Firewise a grass roots neighborhood program, engages residents in activities throughout the community to make changes to their homes and properties enabling them to become more resilient. Hosting a Firewise Day is part of the community recognition process. Firewise Days that are meaningful, and have an impact on the community are those that encourage fellow residents to actively participate in communitywide projects. Some Firewise Communities host project open houses,that enable residents to better understand the progress and impact of their project work. This also provides an opportunity for the community to share with agency partners about the project work completed and planned. Sharing information like this in an informal setting helps to promote the work that the community is doing and enhance communication between interested parties to continue making progress. Read about the story of one Firewise Community and learn how you can host a successful Firewise Day.
Quemado Lakes Estates, New Mexico
The Quemado Lakes Estates Firewise group held a “Tour the Canyons” event for Firewise Day. The tour showed residents the progress of the Quemado Lake Estates Forest Restoration Project, which was carried out by New Mexico Forestry Division and Catron County in and around the community, to mitigate fire danger and chimney effects of wildland fires in the nearby forest area. The project is thinning the forest by removing invasive Pinon/Juniper seedlings, saplings, and small trees.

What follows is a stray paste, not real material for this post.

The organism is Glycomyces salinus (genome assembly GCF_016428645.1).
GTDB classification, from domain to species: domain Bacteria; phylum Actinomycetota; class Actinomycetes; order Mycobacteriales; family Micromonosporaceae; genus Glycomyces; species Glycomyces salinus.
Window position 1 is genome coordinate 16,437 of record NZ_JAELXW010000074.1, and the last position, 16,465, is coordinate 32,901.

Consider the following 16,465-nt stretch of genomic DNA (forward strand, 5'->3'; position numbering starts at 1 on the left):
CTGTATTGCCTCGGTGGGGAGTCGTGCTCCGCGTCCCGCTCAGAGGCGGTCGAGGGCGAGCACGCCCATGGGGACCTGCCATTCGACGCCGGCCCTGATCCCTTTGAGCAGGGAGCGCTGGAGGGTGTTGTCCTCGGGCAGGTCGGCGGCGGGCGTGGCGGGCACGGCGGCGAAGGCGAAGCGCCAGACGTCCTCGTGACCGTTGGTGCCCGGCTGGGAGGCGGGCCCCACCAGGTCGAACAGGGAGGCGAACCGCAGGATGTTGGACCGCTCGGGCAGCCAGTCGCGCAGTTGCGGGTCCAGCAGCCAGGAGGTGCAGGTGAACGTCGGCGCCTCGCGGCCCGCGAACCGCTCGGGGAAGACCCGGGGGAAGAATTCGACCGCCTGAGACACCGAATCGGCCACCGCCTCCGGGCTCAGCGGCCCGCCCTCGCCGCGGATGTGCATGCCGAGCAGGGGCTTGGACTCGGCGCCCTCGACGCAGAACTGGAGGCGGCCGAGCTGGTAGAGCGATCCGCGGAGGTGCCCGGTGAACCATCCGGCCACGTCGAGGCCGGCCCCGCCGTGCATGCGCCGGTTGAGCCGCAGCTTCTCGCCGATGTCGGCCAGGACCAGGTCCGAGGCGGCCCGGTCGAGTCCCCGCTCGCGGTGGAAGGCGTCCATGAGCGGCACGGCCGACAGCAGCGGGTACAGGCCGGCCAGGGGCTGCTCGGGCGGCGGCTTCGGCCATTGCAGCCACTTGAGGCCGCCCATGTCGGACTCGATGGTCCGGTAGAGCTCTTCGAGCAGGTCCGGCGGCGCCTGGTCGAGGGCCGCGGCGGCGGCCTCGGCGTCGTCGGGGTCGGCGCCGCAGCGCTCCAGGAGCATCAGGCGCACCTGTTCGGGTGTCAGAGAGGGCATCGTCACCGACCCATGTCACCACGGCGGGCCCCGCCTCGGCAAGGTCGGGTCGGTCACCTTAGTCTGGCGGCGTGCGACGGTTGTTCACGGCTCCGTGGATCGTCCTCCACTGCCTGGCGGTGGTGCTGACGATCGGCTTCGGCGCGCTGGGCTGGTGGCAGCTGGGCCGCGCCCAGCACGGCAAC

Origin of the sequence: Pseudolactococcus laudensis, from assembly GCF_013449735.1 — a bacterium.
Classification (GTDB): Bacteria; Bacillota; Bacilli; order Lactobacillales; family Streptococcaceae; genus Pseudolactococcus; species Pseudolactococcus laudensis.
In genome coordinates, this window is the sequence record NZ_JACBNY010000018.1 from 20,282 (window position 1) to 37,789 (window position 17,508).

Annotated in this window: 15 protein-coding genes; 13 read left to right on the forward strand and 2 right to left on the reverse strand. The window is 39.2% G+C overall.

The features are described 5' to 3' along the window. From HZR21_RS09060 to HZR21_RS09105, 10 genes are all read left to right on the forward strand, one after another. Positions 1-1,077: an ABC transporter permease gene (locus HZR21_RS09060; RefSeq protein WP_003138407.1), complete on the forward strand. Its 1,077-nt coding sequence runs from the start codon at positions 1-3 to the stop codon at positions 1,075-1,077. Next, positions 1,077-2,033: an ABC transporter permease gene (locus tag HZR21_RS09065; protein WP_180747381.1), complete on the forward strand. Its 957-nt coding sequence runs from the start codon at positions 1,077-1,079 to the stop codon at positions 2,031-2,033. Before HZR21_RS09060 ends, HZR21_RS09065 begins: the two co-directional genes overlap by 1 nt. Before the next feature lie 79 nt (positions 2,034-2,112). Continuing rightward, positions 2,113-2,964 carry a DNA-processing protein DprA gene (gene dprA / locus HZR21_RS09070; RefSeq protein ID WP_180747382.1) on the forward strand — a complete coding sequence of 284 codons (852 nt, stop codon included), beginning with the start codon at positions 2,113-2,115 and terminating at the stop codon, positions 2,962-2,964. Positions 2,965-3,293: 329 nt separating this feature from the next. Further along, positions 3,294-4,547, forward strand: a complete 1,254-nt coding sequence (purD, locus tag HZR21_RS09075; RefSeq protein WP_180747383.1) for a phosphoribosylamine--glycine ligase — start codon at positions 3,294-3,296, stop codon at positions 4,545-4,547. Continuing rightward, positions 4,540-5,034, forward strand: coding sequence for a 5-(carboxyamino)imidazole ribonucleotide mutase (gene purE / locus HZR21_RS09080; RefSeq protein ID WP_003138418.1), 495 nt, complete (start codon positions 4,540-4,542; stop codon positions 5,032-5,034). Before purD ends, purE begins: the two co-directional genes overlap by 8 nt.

The event was well attended by 26 community residents, plus 3 members of Catron County staff, and 3 NM Forestry Division representatives. The meeting was very informative, and residents saw a big difference between proper thinning procedures and not thinning at all, as demonstrated by two of the lots affected by the project.
Quemado Lakes Estates tells us, “Our Firewise event had a positive impact on our community by giving our residents factual information about the process of thinning, and the various techniques used by the NM Forestry to mitigate the overgrown canyon forest, reduce the amount of hazardous fuels, and reduce the impact of wildland fire destruction. These same techniques are useful to property.
The before and after is of a Pondersosa Pine thinning project submitted to NFPA's Firewise Communities Program® by the community.